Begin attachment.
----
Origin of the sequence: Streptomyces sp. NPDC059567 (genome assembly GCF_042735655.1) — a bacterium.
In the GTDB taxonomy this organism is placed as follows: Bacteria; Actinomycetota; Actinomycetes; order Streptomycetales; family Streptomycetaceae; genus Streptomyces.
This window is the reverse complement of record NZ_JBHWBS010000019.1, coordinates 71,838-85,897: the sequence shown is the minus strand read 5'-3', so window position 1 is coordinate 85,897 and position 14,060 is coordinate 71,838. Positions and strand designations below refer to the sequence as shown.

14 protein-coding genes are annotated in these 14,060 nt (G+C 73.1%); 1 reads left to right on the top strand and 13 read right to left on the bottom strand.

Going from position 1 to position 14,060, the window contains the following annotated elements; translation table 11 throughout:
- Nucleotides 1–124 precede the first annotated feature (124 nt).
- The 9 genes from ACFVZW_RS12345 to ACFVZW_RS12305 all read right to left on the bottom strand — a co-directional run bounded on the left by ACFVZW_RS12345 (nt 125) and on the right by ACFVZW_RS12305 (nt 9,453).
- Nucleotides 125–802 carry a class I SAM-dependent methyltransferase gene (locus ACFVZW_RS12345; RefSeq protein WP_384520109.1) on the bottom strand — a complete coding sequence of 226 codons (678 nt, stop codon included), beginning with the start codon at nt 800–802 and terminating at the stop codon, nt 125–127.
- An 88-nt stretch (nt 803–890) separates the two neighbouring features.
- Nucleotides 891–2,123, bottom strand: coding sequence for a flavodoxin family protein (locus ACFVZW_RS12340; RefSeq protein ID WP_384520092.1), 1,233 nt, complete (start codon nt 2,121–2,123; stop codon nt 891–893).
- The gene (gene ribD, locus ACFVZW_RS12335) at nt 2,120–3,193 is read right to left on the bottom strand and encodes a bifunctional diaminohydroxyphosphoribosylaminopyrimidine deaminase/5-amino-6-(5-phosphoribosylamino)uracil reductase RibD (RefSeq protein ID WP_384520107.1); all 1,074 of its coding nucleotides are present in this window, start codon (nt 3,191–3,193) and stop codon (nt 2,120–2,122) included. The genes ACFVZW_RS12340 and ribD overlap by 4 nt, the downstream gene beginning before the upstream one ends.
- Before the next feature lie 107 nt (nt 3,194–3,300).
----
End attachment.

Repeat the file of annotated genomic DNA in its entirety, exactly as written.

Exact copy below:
Origin of the sequence: Streptomyces sp. NPDC059567 (genome assembly GCF_042735655.1) — a bacterium.
In the GTDB taxonomy this organism is placed as follows: Bacteria; Actinomycetota; Actinomycetes; order Streptomycetales; family Streptomycetaceae; genus Streptomyces.
This window is the reverse complement of record NZ_JBHWBS010000019.1, coordinates 71,838-85,897: the sequence shown is the minus strand read 5'-3', so window position 1 is coordinate 85,897 and position 14,060 is coordinate 71,838. Positions and strand designations below refer to the sequence as shown.

14 protein-coding genes are annotated in these 14,060 nt (G+C 73.1%); 1 reads left to right on the top strand and 13 read right to left on the bottom strand.

Going from position 1 to position 14,060, the window contains the following annotated elements; translation table 11 throughout:
- Nucleotides 1–124 precede the first annotated feature (124 nt).
- The 9 genes from ACFVZW_RS12345 to ACFVZW_RS12305 all read right to left on the bottom strand — a co-directional run bounded on the left by ACFVZW_RS12345 (nt 125) and on the right by ACFVZW_RS12305 (nt 9,453).
- Nucleotides 125–802 carry a class I SAM-dependent methyltransferase gene (locus ACFVZW_RS12345; RefSeq protein WP_384520109.1) on the bottom strand — a complete coding sequence of 226 codons (678 nt, stop codon included), beginning with the start codon at nt 800–802 and terminating at the stop codon, nt 125–127.
- An 88-nt stretch (nt 803–890) separates the two neighbouring features.
- Nucleotides 891–2,123, bottom strand: coding sequence for a flavodoxin family protein (locus ACFVZW_RS12340; RefSeq protein ID WP_384520092.1), 1,233 nt, complete (start codon nt 2,121–2,123; stop codon nt 891–893).
- The gene (gene ribD, locus ACFVZW_RS12335) at nt 2,120–3,193 is read right to left on the bottom strand and encodes a bifunctional diaminohydroxyphosphoribosylaminopyrimidine deaminase/5-amino-6-(5-phosphoribosylamino)uracil reductase RibD (RefSeq protein ID WP_384520107.1); all 1,074 of its coding nucleotides are present in this window, start codon (nt 3,191–3,193) and stop codon (nt 2,120–2,122) included. The genes ACFVZW_RS12340 and ribD overlap by 4 nt, the downstream gene beginning before the upstream one ends.
- Before the next feature lie 107 nt (nt 3,194–3,300).